In the “Milonga” Maria meets the radio singer or Payador, sung with glinting tones by the bronze-voiced Luis Alejandro Orozco. His song is enchanting and he easily seduces her. Orosco’s Payador became one of the few positive characters in an increasingly dangerous place.

In “Fugue and Mystery” Maria dances with a neighborhood thief and goes off with him while the ever-present El Duende watches and bides his time. In this staging, evil wins at every opportunity until the very end of the piece. While Piazzolla charms the audience with new style tangos, Ferrer shows us that evil is always present in one form or another.

In the “Poema Valseado” Maria wanders the streets of the city and gives an apple to a “leper,” really El Duende, before joining her lover, the thief. The thief leads Maria to an underground cafe where she dances for the patrons and is assaulted. Meanwhile, the Payador looks for Maria even though she left him during the night, while members of the demi-monde sing of her prowess as a lady of the evening. When the Payador finds her, the thief threatens him and Maria stabs the thief.

As we hear the “Contramilonga,” mothers place candles on the graves of their children. Here Piazzolla and Ferrer commemorate victims of the “Dirty War” (1976-1983) in which suspected dissidents often disappeared. El Duende enters with a wheelbarrow containing the corpse of a young adult who has disappeared.

Months later, Maria, now visibly pregnant, returns to the graveyard. Much of her spirit has disappeared and the ghosts of the cemetery ask her to join them. When construction workers enter the graveyard to tear it apart, the Payador, who arrives with them, sings about Maria who answers him.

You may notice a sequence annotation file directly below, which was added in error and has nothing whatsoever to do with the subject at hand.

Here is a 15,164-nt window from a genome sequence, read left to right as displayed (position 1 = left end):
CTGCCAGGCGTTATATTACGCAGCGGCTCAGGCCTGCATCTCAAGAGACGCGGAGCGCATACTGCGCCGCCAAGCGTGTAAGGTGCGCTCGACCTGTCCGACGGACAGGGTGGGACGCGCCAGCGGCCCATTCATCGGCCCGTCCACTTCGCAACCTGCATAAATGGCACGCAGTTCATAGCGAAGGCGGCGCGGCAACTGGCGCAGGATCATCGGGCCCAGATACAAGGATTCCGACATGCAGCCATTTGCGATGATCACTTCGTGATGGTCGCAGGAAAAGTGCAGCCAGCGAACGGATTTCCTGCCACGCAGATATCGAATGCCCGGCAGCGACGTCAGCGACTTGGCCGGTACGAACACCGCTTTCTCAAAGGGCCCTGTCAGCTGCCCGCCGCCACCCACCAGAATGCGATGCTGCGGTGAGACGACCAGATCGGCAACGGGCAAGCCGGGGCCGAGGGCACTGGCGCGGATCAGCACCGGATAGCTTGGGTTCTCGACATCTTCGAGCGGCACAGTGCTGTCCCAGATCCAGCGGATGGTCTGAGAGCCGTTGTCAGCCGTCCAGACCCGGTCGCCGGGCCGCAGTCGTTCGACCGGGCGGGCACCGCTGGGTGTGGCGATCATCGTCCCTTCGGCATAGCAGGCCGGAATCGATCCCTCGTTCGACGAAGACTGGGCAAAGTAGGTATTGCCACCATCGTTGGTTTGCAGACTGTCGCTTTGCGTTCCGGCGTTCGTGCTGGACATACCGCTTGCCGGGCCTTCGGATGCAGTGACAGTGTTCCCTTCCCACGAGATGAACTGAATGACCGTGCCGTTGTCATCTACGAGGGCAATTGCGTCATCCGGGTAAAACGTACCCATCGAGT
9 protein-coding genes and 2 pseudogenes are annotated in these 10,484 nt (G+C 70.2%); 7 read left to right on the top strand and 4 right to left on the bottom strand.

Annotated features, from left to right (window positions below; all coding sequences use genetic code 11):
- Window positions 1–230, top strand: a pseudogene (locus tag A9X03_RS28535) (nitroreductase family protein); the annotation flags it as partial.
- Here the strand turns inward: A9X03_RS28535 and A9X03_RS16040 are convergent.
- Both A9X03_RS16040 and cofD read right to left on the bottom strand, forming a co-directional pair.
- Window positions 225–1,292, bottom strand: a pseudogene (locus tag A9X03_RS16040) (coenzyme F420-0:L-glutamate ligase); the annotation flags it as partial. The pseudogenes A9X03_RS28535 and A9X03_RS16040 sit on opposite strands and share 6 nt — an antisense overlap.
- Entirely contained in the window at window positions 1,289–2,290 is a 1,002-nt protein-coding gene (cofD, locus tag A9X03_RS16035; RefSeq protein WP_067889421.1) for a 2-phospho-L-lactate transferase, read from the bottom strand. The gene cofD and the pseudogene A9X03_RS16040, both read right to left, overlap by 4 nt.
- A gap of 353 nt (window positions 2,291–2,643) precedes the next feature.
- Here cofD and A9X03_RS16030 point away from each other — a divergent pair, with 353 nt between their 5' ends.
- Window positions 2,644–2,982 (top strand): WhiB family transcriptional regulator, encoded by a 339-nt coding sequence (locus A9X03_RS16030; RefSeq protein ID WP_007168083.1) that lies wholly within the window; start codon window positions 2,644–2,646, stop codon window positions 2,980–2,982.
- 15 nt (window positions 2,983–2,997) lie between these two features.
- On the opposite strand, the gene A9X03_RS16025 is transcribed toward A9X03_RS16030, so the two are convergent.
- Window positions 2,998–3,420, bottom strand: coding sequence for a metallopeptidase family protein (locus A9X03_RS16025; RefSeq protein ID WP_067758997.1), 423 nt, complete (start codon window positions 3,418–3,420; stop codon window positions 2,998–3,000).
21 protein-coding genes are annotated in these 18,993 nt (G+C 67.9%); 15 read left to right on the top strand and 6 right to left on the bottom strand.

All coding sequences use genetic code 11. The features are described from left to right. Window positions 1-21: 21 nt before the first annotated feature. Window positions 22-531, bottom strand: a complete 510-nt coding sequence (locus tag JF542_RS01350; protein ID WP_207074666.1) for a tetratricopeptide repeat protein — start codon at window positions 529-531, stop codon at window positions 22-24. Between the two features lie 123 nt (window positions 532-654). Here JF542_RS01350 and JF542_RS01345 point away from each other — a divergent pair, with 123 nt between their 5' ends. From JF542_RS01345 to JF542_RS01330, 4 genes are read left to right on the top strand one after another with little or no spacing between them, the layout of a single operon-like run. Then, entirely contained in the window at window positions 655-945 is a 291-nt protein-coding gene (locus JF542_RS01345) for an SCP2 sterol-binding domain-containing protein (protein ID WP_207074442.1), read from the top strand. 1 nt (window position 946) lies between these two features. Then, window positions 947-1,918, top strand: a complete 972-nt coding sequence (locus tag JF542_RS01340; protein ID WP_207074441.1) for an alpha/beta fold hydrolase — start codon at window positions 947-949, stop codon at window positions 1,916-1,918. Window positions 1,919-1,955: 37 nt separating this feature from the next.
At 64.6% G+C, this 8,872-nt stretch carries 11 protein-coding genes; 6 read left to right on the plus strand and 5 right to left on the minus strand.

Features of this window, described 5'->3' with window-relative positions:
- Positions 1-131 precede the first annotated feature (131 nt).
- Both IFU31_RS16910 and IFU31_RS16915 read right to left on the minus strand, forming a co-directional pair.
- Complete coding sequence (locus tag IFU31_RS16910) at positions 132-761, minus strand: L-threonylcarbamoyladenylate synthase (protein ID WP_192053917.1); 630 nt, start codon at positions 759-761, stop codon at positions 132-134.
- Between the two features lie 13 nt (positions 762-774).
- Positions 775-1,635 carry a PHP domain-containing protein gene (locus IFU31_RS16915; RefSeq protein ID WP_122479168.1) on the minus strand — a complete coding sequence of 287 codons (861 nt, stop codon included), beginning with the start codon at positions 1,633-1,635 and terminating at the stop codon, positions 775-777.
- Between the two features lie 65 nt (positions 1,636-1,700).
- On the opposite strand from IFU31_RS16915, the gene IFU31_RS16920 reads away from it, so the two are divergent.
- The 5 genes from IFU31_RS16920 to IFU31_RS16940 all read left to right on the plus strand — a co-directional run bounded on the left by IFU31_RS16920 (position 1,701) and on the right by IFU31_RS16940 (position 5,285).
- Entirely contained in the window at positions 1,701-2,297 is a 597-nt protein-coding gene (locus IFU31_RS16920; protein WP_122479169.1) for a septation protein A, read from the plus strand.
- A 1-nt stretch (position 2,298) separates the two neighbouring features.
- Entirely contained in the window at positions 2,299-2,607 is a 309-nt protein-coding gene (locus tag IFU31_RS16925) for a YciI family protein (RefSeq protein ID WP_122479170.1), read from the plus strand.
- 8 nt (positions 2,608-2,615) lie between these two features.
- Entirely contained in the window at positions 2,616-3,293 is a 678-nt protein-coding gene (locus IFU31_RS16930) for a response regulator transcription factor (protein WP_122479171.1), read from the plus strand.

El Duende appears as the Archbishop in the Basilica of Our Lady. He leads priests and nuns in a sacreligious service as Maria enters looking for sanctuary. Returning to the street in the “Allegro Tangabile,” she hears only ridicule from her former admirers. The Payador finds her, however, and takes her away as she goes into labor.

El Duende is waiting to kidnap the newborn, but the Payador and Maria escape with the infant as El Duende is fooled by a fake baby-bundle made of dried flower petals. Has another Maria been born in the slums of Buenos Aires? This short but grinding verismo work tells of the pervasive existence of evil that we try not to see even though it’s all around us in our own cities.

To Conclude

Conductor Scott Terrell led a small ensemble that included virtuoso bandoneon player Hector del Curto and fine guitarist Colin Davin. Their playing added an Argentine flavor to the dozen usual instruments that accompanied the opera. Piazzolla’s music combines jazz with traditional tango and an occasional reference to the classics. The orchestral music and the dance numbers were a total delight and the balance between the vocalists on stage and the small orchestra worked well in this 600-seat house.

“Maria de Buenos Aires” is among the grittiest of verismo works and Arizona Opera placed it in smaller halls than the ones used for more commonly heard operas. The Temple of Music and Art was totally sold out, however, and its patrons showed at the end of the evening that they appreciated the opportunity to experience this unusual co production with San Diego Opera.